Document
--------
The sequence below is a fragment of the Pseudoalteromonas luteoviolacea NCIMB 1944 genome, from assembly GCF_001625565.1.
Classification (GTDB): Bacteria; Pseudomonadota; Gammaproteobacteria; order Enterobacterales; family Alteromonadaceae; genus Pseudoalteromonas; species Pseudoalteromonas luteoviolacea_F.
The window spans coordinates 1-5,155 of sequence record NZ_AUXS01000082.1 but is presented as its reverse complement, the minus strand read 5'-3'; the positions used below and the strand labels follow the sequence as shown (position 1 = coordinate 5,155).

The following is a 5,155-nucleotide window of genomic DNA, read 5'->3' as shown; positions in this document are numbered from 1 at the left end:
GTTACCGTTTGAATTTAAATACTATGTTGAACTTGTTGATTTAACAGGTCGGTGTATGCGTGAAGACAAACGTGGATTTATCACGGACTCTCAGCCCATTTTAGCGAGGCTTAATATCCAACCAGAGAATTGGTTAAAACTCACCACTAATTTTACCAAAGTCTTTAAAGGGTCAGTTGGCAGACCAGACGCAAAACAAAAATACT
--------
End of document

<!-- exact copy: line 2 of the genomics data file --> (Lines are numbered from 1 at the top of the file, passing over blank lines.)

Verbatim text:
Classification (GTDB): Bacteria; Pseudomonadota; Gammaproteobacteria; order Enterobacterales; family Alteromonadaceae; genus Pseudoalteromonas; species Pseudoalteromonas luteoviolacea_F.